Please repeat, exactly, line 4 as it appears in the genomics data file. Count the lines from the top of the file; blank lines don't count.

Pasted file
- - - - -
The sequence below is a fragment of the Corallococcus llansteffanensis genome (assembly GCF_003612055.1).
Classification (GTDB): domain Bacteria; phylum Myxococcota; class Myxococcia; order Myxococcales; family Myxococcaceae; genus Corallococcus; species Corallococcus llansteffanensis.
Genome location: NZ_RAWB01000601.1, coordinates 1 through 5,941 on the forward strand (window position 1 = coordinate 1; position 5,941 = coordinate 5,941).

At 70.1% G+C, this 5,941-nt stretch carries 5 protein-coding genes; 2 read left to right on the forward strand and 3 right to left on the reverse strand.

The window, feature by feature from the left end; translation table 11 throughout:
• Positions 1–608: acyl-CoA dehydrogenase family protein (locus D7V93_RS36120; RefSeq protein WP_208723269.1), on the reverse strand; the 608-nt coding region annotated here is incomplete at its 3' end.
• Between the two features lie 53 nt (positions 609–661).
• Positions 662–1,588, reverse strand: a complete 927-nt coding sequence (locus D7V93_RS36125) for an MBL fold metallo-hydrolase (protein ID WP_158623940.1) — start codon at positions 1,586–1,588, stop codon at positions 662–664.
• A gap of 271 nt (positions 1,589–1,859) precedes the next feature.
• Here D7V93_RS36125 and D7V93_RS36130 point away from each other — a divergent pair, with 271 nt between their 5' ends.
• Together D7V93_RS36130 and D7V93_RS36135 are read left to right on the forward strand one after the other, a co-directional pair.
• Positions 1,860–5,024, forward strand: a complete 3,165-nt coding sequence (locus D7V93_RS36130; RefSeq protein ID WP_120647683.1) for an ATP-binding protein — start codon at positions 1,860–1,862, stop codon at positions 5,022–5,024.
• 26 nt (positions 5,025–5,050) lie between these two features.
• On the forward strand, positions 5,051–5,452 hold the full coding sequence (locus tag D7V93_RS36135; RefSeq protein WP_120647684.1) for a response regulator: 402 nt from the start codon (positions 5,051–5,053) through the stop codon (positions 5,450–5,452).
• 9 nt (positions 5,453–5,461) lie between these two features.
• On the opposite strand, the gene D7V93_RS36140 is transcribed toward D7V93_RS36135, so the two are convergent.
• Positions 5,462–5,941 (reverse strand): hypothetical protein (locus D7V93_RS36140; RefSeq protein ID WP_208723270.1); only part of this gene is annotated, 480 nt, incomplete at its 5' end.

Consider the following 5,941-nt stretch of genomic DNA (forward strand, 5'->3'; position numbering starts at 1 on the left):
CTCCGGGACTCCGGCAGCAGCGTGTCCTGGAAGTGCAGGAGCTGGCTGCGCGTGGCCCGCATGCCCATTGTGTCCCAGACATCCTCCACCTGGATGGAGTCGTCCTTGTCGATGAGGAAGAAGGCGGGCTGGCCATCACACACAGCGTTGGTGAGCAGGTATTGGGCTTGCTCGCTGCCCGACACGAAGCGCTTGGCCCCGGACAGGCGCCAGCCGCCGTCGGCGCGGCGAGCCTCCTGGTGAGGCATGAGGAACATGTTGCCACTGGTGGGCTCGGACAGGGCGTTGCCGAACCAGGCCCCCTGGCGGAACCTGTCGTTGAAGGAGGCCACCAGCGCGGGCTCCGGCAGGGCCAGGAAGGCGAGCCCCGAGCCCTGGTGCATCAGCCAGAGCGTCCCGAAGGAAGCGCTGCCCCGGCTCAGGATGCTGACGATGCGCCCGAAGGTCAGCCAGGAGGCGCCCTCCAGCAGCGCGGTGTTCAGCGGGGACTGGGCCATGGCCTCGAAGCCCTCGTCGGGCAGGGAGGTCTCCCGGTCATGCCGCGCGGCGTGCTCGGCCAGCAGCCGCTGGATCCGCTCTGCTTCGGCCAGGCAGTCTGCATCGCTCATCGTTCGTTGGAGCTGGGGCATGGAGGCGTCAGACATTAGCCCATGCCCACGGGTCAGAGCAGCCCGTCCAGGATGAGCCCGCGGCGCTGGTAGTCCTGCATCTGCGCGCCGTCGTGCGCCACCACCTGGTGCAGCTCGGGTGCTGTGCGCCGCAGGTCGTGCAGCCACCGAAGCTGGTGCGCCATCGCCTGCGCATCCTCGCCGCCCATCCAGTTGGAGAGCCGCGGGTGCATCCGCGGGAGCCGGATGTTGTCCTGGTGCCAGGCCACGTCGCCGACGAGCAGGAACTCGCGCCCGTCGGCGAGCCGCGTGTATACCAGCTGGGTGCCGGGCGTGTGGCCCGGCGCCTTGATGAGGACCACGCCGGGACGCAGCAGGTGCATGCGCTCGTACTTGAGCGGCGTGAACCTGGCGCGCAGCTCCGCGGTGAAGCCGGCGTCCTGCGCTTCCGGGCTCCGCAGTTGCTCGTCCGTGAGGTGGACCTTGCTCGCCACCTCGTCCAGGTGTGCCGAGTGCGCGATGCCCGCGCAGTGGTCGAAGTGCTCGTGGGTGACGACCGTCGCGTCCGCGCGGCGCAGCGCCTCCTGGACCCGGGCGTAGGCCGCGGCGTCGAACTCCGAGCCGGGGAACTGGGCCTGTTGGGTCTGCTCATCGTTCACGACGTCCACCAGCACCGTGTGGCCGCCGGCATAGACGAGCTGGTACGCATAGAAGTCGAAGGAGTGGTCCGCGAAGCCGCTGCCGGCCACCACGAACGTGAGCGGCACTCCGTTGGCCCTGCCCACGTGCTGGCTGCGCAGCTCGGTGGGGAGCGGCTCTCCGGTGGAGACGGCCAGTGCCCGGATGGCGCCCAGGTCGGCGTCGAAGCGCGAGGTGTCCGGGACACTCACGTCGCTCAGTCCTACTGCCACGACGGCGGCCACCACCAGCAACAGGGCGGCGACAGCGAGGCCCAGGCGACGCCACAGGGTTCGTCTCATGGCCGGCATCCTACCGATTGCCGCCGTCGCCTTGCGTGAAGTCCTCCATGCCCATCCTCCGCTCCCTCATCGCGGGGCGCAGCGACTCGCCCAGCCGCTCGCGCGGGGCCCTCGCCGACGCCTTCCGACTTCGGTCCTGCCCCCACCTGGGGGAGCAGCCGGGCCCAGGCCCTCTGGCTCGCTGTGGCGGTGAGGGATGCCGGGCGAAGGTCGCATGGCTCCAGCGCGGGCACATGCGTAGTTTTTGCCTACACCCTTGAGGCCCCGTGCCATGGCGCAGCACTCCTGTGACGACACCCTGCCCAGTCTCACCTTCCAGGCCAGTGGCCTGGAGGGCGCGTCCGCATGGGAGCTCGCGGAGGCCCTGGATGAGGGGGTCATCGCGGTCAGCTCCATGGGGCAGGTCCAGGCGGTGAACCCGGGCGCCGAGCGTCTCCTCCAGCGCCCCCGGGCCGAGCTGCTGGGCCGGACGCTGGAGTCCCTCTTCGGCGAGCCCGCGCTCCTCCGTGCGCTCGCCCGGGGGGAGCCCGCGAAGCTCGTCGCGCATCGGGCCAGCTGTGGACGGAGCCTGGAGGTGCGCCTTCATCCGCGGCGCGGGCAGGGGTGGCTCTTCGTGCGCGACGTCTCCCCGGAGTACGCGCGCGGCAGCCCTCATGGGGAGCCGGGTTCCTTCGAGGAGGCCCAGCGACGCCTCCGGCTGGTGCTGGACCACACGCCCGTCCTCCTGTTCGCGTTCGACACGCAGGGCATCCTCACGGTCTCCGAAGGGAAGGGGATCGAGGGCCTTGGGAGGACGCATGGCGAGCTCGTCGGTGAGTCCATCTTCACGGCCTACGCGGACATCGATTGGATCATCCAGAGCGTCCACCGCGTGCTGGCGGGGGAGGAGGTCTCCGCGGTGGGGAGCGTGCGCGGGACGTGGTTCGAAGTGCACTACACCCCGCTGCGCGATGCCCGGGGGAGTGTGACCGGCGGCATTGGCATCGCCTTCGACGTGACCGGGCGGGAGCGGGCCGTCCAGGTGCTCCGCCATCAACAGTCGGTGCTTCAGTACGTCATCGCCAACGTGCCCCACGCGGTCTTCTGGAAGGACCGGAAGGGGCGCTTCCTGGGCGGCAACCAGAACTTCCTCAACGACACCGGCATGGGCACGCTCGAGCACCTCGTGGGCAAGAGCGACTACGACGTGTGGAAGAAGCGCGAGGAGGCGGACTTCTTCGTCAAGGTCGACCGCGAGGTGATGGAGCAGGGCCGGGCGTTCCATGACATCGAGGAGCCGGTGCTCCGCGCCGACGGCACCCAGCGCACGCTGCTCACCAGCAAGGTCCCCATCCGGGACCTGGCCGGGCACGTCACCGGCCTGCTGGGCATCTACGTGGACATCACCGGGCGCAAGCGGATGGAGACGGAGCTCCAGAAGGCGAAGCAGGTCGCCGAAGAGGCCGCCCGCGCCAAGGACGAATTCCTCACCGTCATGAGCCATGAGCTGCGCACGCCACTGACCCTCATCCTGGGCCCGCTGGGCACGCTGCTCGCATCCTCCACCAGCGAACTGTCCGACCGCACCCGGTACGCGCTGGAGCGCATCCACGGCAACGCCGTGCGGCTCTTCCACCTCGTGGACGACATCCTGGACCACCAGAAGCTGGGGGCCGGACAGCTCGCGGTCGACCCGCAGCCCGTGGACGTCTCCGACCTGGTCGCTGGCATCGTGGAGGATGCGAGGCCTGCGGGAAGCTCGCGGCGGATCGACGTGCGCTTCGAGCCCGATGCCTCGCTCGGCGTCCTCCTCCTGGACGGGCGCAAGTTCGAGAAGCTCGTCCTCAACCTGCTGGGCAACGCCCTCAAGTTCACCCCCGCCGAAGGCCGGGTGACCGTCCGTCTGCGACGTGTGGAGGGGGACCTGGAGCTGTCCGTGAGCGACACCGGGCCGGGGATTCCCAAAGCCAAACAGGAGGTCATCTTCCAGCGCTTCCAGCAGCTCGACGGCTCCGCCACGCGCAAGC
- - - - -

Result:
At 70.1% G+C, this 5,941-nt stretch carries 5 protein-coding genes; 2 read left to right on the forward strand and 3 right to left on the reverse strand.